They should also never let up on innovation, and not just in products. In 2004,’s European operation introduced Invoice Me Later (IML), a program through which customers are invoiced upon receiving satisfactory goods rather than being required to pay up front. Consumers nervous about ordering online from an un-familiar company are reassured to see the seller assume the risk. And this risk is less than you’d think: 98.6% of customers pay up. Hardy says IML has boosted his return on marketing investment by 30%. has since adopted the practice in North America, though after it got stiffed repeatedly it stopped extending credit to anyone ordering from Miami Beach’s South Beach district—as counter-intuitive as that seems.

No matter what industry a company is in, every one faces the same challenge: making a potential customer feel comfortable enough to buy from them. They share a long list of other challenges, too. One is the growing labour shortage. The PROFIT 100 have responded with HR tools such as formal performance appraisals (used by 90 companies), internal or external training programs (89) and bonuses tied to performance (86). Another challenge is finding capital to finance growth. Two sources, founders’ own capital and Canadian banks, were each used by 76 companies. Other widely used sources included leasing (60), friends or relatives (35), public stock issues (28) and private investors (25). Still another challenge is using technology to grow the business. The PROFIT 100 are a tech-forward lot: most use remote-access software (81), custom-made software (71), CRM software (66) and instant messaging (66), and large minorities use VOIP (35), ERP software (25) or have a wiki (17).

Most of these firms have clinched a place on the rankings only after solving the challenge of how to sell abroad. The 78 exporters mustered $5 billion in foreign sales last year, 55% of their revenue. Of these, 75 sold to the U.S., 38 to the U.K., 36 to other Western European countries and 24 to Australia.

The pacesetter was Research in Motion Ltd. (No. 65), with 2006 exports of US$2.8 billion. Its world-beating BlackBerry, which has landed RIM on the PROFIT 100 seven times, was only possible thanks to the formidable intellectual firepower the firm has assembled in Waterloo, Ont. Since its founding in 1984, says co-CEO Mike Lazaridis, RIM has scoured university graduate departments to recruit the best up-and-coming researchers before anyone else finds them, one year hiring virtually the entire graduating radio-frequency class at McMaster University. RIM equips these first-rate minds with the latest tools, so they can deliver the endless stream of innovations needed to stay on top in a ferociously competitive sector.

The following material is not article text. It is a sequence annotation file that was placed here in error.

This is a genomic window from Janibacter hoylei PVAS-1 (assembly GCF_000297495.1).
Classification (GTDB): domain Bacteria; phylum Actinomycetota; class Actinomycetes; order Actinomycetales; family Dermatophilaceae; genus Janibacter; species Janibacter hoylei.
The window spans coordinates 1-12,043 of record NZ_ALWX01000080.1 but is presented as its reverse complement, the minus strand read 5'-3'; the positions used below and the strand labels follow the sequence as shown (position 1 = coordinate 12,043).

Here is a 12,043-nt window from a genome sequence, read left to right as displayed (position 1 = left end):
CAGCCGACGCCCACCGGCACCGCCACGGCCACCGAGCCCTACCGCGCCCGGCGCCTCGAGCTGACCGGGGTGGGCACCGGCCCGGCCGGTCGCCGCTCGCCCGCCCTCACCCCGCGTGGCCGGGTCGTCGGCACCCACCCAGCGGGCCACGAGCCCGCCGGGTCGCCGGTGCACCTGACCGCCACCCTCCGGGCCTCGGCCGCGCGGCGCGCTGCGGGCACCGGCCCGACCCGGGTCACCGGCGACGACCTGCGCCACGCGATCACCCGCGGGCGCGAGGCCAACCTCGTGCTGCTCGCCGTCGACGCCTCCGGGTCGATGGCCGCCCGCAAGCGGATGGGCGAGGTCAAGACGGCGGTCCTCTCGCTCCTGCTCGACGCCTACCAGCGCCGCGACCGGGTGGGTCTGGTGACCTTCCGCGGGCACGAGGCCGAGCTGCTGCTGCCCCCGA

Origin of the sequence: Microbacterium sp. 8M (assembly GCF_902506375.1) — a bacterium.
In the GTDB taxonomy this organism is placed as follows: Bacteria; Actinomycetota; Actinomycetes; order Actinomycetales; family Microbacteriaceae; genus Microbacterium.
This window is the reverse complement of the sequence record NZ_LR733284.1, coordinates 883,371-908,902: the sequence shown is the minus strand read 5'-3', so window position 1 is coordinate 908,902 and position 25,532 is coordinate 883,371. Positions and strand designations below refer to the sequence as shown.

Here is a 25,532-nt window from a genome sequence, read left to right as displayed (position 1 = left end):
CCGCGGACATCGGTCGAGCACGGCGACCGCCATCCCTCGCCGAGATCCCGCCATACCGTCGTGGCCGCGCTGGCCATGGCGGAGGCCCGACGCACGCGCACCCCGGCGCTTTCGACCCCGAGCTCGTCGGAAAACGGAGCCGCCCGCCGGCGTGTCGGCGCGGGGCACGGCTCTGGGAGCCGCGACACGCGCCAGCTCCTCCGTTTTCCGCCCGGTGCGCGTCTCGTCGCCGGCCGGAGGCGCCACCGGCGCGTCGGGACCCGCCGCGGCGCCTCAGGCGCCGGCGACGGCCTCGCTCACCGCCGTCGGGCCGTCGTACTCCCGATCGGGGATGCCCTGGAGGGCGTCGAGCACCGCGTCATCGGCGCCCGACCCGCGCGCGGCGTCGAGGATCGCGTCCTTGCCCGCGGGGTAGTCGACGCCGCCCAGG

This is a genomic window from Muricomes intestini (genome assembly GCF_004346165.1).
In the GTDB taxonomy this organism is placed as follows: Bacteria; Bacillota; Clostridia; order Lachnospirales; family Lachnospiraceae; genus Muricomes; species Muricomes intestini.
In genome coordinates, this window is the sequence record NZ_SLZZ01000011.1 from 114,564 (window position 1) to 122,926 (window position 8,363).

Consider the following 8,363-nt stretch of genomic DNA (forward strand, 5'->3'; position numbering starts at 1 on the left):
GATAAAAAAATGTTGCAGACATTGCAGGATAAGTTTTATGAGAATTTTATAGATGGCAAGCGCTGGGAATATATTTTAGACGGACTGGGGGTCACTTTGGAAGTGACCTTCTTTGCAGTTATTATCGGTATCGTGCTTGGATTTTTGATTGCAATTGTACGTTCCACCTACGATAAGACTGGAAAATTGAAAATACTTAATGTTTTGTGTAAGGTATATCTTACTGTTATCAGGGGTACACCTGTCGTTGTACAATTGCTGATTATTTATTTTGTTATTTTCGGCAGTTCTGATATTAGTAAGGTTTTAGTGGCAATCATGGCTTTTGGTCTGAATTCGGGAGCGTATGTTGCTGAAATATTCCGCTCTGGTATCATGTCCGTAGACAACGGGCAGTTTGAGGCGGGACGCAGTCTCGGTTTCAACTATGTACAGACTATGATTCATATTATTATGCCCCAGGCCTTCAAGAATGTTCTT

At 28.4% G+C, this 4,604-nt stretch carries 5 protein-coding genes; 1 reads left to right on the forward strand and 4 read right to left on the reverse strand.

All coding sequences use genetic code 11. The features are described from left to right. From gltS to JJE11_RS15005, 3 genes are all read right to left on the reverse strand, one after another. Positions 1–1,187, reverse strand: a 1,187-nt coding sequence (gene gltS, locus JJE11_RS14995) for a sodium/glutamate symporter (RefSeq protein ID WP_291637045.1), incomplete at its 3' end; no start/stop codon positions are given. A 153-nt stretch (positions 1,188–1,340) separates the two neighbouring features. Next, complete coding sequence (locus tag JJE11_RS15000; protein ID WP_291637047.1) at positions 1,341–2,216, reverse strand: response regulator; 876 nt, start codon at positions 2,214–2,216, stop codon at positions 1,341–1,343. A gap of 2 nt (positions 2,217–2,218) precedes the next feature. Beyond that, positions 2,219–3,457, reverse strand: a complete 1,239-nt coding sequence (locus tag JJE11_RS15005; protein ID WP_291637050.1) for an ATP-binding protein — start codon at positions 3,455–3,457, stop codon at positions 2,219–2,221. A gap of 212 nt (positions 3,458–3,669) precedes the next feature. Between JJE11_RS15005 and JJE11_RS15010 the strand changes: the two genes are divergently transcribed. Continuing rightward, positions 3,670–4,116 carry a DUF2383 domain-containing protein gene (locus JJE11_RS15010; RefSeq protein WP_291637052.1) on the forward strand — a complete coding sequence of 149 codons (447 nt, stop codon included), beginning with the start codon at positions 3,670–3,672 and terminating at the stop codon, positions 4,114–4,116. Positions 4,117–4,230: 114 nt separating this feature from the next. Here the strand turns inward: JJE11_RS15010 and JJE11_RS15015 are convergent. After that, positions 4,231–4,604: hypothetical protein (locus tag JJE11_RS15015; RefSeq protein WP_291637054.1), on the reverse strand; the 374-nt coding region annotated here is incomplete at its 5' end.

But you don’t have to match the BlackBerry to sell abroad. For example, Rapid Snack Inc. (No. 92) found the formula for export success by mixing smart product innovation with a keen understanding of prospective customers. That led the Lasalle, Que.-based sweet-treats maker to produce the world’s first kosher marshmallow. If that sounds a bit odd, think about the edge it gave Rapid Snack in Israel. And it’s just one of the 40 niche products developed by a firm that knows that the best opportunity for growth lies in giving clients exactly what they want.


The main source of candidates for the PROFIT 100 was a self-nominating ballot published in PROFIT, L’actualité and on, plus mailings to previous entrants, qualifying public companies and prospects identified through the media and other public sources. Calls for entries also ran in Canadian Business, Maclean’s and PROFIT‘s two e-newsletters, PROFIT-Xtra and PROFIT Xchange. Finally, the organizations thanked on page 109 publicized the nomination drive directly to their members or customers.

Companies were ranked by five-year revenue growth; qualifying companies’ revenue was verified through financial statements, and their chief executives were interviewed by PROFIT. The information in this issue and at is the only data PROFIT will release on the PROFIT 100.

PROFIT would like to thank PROFIT 100 interviewers Jaclyn Law, Aude Marcoux, Jennifer O’Connor, Laura Pratt and Susanne Ruder for their energy and enthusiasm. And special thanks to PROFIT 100 research associate Heather Chan for her diligent and skilful work on this complex project.

Originally appeared on